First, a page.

I rise today to proudly present this motion to the House with my colleague and friend, Mr Grimley, as representatives of Derryn Hinch’s Justice Party.
There are an enormous variety of challenges, demands and responsibilities that face us in this Parliament. However, ultimately almost everything we do here is tied to the fundamental objective of maintaining effective laws and indeed an effective rule of law – and ensuring that these are underpinned by a cohesive justice system. In fact, it’s principally on that basis that many thousands of people in Western Victoria and Northern Victoria, respectively, elected Mr Grimley and me to this Parliament. Those voters understand – and we are here to express on their behalf – that Victorians will never feel entirely safe or secure, nor appropriately protected from the worst effects of crime, if our society is not based on solid legal foundations and values. And that’s why I am moving this motion here in the Legislative Council today.
The motion is specifically for a referral to the Legal and Social Issues Committee for an inquiry that I believe will enable us to examine a number of crucial and pressing issues in the Victorian justice system. More to the point, I hope it will allow us to identify meaningful solutions to a number of serious and enduring problems. It is deliberately based on broad terms of reference, with four main points of focus. I have chosen these not only because they represent four of the most immediate and critical areas in the justice system that lend themselves to committee consideration. But because, in all likelihood, they will also seamlessly pave the way for scrutiny of some other important and associated issues.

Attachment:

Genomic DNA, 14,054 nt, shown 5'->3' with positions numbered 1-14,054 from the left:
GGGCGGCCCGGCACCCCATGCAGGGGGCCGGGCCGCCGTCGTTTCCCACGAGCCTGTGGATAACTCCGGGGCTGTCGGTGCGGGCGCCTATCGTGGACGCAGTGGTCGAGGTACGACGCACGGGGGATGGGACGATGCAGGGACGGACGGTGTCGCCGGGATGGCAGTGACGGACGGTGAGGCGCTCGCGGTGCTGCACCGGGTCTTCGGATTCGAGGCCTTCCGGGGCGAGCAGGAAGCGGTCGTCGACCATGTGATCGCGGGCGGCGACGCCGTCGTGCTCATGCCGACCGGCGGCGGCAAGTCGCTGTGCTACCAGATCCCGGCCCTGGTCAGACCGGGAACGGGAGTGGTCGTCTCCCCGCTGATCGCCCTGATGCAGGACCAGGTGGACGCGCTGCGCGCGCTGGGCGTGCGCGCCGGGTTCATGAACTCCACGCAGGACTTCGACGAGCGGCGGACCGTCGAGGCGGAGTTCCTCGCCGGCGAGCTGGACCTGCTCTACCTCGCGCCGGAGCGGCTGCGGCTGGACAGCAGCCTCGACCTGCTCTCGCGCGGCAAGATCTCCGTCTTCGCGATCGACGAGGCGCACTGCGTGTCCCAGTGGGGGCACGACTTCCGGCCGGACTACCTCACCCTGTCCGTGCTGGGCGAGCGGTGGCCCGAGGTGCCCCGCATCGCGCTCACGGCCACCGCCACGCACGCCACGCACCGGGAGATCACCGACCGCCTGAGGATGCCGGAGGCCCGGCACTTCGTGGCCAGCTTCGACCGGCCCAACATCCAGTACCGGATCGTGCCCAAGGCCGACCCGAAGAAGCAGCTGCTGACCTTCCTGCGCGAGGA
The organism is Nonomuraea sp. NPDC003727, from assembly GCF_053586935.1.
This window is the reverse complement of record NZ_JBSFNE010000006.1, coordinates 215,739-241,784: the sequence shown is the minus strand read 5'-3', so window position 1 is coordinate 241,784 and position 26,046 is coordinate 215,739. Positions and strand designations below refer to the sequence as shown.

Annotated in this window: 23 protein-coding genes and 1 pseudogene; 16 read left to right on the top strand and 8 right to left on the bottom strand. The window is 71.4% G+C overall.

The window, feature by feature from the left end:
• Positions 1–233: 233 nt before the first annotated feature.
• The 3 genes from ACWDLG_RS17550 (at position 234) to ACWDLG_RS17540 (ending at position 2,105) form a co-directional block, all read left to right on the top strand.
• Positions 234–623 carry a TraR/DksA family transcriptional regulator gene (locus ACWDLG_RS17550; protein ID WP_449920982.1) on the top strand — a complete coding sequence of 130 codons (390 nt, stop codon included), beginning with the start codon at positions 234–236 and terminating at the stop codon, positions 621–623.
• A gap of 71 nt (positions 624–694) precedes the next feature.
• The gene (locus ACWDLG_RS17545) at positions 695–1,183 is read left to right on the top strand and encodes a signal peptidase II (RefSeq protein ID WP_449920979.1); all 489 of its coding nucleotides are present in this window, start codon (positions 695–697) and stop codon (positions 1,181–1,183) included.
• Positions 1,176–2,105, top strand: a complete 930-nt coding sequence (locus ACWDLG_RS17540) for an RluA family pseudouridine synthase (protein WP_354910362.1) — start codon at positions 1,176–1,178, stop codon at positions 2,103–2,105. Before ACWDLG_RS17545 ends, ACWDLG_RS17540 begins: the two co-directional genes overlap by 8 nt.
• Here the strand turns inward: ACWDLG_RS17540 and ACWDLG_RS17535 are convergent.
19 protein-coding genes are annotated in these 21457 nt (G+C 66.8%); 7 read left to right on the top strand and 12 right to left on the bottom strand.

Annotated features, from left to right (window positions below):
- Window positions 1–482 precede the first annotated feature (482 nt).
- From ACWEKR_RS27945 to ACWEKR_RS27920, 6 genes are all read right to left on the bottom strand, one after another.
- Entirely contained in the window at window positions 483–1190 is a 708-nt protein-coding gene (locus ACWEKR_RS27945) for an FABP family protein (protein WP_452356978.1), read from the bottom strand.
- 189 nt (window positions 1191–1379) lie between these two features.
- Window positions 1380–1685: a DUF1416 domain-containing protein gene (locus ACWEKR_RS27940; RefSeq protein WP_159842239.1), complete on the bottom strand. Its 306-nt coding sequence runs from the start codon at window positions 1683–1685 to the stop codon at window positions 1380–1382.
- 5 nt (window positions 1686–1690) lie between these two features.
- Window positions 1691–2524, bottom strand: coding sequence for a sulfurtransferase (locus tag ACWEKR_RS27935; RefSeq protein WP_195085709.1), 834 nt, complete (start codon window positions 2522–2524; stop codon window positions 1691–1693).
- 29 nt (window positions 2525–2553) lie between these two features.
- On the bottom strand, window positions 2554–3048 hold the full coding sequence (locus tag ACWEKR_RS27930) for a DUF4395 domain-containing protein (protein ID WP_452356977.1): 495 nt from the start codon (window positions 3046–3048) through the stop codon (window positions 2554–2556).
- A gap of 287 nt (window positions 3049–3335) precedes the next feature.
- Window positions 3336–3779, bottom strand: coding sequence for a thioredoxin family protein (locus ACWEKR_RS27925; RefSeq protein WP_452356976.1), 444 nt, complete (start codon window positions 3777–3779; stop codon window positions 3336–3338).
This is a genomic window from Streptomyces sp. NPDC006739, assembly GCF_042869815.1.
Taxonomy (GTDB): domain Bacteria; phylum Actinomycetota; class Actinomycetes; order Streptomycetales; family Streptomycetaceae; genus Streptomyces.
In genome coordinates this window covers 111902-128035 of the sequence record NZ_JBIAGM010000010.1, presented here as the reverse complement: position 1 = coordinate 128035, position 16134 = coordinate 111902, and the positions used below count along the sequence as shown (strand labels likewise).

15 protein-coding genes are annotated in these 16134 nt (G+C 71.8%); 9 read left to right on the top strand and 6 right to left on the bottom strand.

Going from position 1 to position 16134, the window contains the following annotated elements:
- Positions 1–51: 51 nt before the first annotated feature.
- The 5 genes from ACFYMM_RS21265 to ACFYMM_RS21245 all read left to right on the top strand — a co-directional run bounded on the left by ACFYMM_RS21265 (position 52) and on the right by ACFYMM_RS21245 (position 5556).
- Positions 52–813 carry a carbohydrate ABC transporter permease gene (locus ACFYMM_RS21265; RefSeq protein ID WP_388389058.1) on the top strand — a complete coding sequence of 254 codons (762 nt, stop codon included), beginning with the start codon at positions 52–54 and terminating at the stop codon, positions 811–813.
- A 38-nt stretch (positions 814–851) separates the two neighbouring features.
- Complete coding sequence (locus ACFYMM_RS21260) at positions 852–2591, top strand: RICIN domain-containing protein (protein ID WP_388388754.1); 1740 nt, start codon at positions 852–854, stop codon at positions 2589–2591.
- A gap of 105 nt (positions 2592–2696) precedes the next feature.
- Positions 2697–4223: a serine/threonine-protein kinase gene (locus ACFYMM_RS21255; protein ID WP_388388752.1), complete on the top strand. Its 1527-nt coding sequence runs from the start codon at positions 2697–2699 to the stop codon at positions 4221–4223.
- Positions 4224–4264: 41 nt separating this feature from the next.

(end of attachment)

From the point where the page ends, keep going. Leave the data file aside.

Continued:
Firstly, analysis of the number of people in our State’s prisons is one of the most obvious baselines for any inquiry of this kind. According to the Australian Bureau of Statistics: over the past 21 years, the number of people in full time custody in Victoria has soared by more than 200 per cent – to more than 8,000 people in the December 2019 quarter. As the Productivity Commission’s latest ‘Report on Government Services’ confirms, this means around 157 people per every 100,000 are imprisoned in Victoria compared to only 106 even a decade ago. Within that overall cohort, close to 3,000 prisoners are currently on remand whereas, 21 years ago, there were only around 400. To add to all of that, the ABS data says there are also nearly another 13,000 people on community corrections orders. That’s more-than-double the equivalent figure in 2001. No matter the perspective from which any of us comes to law-and-order debates, no-one can be content about what these numbers are already telling us. Especially as they also need to be set in the context of what is widely understood to be substantial under-reporting of crime in many areas, particularly rural towns. We should be even more worried about what a potential continuation of these trends will mean in the future. Ultimately, significantly driving down crime has to be a goal we all share. This leads me to the second part of my motion.
Clearly, one development that would dramatically improve law and order in Victoria would be the reduction of our persistently high rates of criminal recidivism. Currently, more than 50% of people incarcerated in Victoria subsequently re-offend. Worse still, 43% of all Victorian prisoners are back in custody again within just two years of being released.
Each of those numbers is staggering. Arguably what is most stark of all about them is they confirm we have what the IPA’s Andrew Bushnell describes as a corrections system that isn’t proving sufficiently corrective. In short, some inmates aren’t being imprisoned for long enough to keep the broader community adequately safeguarded from them. Nor is Victoria most effectively using what is often the last-best chance to break what has typically become an entrenched downward spiral for many people who have found their way to jail.